From March 24, 2008
The U.S. government again moves to deport suspected World War II Nazi prison guard, John Demjanjuk.
If proven true, the allegations should lead to the harshest punishment allowed by law. However, the case illustrates the innumerable do overs that immigration authorities get even after a person becomes a naturalized citizen. Why cannot the same standards of fairness that apply to other areas of the law be applied to immigration? The accused man’s citizenship was first stripped from him in 1981. The allegations against him the first time did lead to a conviction in an Israeli court which was overturned when evidence surfaced that another person was a concentration camp guard known as “Ivan the Terrible.” The man’s citizenship was restored in 1998.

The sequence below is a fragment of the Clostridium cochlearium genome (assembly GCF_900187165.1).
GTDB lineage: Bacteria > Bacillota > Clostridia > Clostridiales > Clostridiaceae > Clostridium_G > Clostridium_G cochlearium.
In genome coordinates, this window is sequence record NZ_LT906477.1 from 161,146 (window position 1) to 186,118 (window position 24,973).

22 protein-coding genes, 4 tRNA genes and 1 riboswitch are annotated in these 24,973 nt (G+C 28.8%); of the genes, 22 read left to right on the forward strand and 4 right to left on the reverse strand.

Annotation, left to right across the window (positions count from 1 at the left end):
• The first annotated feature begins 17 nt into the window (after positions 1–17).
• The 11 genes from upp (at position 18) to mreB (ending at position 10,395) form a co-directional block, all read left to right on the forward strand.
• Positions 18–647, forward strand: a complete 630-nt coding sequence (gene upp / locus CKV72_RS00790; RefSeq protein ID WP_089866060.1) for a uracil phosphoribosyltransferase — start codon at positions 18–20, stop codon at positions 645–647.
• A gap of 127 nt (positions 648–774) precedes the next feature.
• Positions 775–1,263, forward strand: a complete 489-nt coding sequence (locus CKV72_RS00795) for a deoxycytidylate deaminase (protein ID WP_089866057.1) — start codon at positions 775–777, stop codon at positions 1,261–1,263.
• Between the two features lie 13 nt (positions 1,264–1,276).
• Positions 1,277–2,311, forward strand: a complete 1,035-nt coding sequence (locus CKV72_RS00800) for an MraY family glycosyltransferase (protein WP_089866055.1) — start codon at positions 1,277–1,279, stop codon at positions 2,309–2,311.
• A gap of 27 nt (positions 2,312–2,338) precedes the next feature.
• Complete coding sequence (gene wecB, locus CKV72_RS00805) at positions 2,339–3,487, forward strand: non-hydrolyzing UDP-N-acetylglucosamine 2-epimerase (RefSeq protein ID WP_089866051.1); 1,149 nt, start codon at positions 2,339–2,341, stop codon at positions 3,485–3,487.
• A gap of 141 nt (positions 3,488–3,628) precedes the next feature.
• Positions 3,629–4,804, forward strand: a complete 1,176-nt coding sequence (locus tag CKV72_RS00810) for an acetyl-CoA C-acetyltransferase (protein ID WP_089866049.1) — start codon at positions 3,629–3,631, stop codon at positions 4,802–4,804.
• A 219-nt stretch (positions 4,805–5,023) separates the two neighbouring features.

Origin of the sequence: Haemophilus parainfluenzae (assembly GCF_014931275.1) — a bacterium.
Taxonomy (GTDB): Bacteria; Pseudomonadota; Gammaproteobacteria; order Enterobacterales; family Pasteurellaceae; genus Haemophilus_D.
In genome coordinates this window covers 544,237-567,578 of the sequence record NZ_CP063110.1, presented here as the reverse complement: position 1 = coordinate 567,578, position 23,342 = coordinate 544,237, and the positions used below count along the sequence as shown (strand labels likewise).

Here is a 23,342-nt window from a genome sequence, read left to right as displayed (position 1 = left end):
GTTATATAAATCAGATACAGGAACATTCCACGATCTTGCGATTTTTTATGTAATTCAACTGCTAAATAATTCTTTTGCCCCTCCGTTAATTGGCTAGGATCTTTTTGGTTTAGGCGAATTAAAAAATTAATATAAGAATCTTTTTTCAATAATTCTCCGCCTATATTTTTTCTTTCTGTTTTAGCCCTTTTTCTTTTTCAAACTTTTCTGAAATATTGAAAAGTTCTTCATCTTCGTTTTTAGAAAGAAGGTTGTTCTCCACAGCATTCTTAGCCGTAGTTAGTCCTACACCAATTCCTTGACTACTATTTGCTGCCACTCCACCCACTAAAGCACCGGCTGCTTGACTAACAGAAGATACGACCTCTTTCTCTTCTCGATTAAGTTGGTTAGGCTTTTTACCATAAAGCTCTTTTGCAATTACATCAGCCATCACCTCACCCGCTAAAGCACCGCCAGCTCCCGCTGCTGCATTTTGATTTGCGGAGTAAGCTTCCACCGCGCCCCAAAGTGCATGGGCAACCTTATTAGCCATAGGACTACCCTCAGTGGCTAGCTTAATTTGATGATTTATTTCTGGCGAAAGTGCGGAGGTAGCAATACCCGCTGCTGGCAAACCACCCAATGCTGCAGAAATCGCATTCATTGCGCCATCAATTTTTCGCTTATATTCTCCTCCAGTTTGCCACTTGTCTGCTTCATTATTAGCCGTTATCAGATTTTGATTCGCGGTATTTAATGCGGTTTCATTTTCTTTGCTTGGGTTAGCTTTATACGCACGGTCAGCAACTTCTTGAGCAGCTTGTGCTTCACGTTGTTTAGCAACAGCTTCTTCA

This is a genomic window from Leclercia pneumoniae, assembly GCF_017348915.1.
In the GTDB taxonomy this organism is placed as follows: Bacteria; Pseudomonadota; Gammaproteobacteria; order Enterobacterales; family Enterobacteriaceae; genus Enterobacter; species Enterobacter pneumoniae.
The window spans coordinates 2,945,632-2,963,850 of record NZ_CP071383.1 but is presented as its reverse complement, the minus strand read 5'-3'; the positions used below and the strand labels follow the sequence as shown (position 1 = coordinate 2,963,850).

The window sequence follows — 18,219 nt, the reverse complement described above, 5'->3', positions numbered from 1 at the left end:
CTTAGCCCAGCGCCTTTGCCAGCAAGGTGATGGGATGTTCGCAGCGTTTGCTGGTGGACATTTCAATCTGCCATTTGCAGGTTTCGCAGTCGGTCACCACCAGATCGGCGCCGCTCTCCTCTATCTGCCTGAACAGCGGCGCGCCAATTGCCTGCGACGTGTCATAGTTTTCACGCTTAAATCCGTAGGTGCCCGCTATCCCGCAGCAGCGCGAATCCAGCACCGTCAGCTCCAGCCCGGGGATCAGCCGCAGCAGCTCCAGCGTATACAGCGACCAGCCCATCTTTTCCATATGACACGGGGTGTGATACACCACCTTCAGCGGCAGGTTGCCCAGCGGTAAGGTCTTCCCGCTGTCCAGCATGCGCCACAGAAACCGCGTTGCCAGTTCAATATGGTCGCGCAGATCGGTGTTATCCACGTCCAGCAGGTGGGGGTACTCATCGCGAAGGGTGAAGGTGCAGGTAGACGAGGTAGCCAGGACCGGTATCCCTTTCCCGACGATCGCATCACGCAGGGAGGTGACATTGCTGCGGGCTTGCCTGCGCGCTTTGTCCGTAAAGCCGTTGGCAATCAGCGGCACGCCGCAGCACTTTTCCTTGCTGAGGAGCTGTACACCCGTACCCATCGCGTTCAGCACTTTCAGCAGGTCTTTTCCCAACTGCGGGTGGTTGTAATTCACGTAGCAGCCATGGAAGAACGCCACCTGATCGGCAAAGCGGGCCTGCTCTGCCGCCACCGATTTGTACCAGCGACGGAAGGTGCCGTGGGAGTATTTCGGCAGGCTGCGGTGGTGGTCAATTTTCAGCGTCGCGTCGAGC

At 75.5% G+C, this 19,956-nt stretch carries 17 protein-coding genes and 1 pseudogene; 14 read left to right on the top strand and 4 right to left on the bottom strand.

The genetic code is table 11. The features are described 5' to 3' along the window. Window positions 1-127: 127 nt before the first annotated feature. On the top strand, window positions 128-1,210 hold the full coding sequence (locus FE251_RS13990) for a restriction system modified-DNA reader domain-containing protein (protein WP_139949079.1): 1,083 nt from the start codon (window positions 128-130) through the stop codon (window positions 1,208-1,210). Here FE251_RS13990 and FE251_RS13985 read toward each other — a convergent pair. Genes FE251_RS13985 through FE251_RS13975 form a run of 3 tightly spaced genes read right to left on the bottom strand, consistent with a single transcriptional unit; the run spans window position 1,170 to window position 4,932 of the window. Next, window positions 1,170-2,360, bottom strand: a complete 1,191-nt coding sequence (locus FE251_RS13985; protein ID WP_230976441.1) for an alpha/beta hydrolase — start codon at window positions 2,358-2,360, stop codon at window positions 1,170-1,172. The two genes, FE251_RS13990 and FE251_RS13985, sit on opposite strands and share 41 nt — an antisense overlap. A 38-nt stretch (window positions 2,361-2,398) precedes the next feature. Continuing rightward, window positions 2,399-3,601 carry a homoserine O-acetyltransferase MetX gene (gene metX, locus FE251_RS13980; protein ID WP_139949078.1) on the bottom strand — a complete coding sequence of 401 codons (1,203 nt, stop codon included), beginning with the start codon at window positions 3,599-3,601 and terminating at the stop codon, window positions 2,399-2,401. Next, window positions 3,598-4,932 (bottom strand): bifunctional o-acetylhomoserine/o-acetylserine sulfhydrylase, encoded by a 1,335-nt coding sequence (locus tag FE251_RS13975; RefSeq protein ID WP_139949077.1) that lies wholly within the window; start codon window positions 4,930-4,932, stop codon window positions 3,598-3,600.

On May 1, 2004, a three-judge panel of the 6th US Circuit Court of Appeals ruled that Demjanjuk could be again stripped of his US citizenship because the Justice Department had presented “clear, unequivocal, and convincing evidence” of Demjanjuk’s service in Nazi death camps.
And, now, he is to be deported back to Germany. What is going to happen if what happened last time happens again? What if the German courts find him not guilty of being the guy he is supposed to be this go around? Does Demjanjuk get his citizenship back yet again and does immigration get another shot at stripping him of his citizenship?